content="14/09/2022″/> Metrology

Precision reference specimen

Precision reference specimens
Precise measurements of surface roughness can be made only by means of a measuring instrument in which a pickup traces over the surface and analyses the resulting data. Many different types are available, ranging from inexpensive workshop roughness testers to sophisticated computerised laboratory systems; and making use of different technologies for the pickup, such as atomic force probes or laser beams, as well as the more widely-used contacting diamond stylus method.
All these roughness measuring instruments have to be checked and calibrated against standard surfaces with accurately known features. For example, the overall vertical magnification of the system is checked by measuring a surface which has a step with accurately-known height, or a groove or valley with accurately-known depth.
Other specimens will be necessary (depending upon the type of instrument) for checking the roughness parameter readings, filters, stylus tip size and condition, horizontal magnification, and linearity. Such specimens are called precision reference standards or specimens
Precision reference specimens are most often used with stylus-type contacting surface measuring instruments as standardised in ISO 3274, but are increasingly being used for checking optical and non-contacting instruments, especially with regard to roughness parameter evaluation.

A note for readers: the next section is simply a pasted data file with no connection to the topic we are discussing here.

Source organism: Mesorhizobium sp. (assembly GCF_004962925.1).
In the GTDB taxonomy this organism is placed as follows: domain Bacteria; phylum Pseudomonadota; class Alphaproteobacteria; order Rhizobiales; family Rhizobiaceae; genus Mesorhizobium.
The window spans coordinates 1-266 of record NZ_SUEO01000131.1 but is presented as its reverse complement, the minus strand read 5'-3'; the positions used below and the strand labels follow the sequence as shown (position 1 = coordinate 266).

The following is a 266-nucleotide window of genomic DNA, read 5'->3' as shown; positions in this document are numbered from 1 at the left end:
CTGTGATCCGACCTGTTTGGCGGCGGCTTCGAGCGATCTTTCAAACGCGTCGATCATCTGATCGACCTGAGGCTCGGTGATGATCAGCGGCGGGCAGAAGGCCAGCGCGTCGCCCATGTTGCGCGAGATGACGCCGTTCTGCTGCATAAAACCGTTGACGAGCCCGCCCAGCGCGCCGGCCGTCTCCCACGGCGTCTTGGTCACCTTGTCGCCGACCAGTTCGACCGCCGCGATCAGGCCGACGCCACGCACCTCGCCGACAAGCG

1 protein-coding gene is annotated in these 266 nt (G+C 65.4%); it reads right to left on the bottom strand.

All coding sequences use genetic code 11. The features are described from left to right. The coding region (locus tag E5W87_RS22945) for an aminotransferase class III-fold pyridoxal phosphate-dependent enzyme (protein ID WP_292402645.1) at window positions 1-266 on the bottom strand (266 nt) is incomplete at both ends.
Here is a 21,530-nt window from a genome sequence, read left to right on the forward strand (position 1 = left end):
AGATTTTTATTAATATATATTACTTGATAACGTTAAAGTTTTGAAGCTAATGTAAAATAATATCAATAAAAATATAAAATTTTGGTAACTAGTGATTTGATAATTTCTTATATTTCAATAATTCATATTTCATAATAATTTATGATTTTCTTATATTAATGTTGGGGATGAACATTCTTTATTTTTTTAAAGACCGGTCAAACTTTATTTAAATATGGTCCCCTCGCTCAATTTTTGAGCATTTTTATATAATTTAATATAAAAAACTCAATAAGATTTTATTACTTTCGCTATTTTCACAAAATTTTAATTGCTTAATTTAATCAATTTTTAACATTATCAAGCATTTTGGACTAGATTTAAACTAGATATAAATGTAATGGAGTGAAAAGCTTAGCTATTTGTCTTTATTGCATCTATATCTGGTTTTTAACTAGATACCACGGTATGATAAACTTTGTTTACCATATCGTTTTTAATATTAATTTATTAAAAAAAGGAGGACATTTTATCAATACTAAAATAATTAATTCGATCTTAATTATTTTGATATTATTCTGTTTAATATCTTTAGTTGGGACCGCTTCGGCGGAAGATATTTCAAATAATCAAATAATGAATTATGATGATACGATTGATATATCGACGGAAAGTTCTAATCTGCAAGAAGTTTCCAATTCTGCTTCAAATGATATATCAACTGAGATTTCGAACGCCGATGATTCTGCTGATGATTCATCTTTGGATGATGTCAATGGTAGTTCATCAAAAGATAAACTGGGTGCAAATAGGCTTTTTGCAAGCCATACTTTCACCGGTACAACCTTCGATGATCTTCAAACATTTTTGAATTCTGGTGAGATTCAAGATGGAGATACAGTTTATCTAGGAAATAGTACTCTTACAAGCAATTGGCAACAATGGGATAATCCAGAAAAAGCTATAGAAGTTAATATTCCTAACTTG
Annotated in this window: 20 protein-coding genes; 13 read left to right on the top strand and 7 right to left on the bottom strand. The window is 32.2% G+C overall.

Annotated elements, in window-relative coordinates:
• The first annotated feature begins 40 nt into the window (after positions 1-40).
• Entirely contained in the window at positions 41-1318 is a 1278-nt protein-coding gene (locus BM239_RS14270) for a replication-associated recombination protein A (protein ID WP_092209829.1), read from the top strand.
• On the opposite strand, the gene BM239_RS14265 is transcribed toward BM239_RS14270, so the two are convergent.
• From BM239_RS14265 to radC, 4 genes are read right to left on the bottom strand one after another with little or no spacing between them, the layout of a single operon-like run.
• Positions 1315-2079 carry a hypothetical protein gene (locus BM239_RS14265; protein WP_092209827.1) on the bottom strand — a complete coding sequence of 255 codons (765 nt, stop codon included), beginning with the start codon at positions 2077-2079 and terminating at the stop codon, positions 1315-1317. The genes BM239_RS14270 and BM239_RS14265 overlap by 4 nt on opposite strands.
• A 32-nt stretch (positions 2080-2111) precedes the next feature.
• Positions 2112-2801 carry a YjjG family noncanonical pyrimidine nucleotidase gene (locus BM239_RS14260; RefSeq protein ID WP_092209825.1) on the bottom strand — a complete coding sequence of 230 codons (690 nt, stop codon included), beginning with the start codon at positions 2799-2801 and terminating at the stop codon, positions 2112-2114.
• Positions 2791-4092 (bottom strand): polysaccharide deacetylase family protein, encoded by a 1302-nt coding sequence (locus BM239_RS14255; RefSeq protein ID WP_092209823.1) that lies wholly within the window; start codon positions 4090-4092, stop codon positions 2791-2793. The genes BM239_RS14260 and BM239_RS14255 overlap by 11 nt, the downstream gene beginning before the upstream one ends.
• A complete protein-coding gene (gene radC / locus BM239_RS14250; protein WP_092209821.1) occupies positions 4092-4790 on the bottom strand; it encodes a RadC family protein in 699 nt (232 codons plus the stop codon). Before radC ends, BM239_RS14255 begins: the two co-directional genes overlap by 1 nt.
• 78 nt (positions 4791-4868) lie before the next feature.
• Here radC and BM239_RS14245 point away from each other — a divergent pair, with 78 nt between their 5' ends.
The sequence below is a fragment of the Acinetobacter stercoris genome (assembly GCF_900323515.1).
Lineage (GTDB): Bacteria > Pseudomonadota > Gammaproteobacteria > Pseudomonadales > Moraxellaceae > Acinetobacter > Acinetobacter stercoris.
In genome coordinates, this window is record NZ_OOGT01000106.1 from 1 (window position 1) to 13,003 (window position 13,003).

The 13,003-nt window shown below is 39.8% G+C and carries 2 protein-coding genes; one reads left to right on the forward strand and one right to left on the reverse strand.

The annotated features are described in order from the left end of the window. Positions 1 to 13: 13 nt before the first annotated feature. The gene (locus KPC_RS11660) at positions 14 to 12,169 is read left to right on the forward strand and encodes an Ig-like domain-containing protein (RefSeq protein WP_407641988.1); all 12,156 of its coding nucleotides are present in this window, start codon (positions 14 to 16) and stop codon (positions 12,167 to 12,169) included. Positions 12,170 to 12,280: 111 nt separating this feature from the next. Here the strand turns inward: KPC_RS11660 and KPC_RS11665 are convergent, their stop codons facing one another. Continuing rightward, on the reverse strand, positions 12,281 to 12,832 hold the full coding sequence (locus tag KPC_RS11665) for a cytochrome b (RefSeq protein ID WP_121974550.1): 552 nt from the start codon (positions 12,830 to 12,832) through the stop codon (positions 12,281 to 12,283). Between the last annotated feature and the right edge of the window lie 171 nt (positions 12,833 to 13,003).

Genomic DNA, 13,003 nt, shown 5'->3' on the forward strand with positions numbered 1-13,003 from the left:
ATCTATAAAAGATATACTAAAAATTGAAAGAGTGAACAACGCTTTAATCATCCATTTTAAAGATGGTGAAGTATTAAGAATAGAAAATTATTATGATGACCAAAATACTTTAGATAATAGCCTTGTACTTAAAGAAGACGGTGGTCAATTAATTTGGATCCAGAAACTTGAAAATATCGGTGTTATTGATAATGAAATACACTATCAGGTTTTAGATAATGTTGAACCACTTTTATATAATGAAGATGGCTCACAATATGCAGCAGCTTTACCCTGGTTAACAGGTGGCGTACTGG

At present, reference specimens for stylus instruments are standardised in ISO 5436-1, where they are referred to as material measures. In that document, specimens of type A are step-height standards, type B are for checking stylus size, types C and D are respectively regular- and random-profile specimens for checking instrument performance and parameter evaluation. The new standard ISO 25178-70 which belongs to the ISO 25178 family of standards for 3D areal surface measuring instruments, now covers all of the 2D specimens described in ISO 5436-1, and will soon replace the latter document.
Our precision reference specimens are made either from electroformed nickel, with a hard protective top layer of nickel-boron (these are denoted by the letter E after the item no.), or without this top layer or in glass.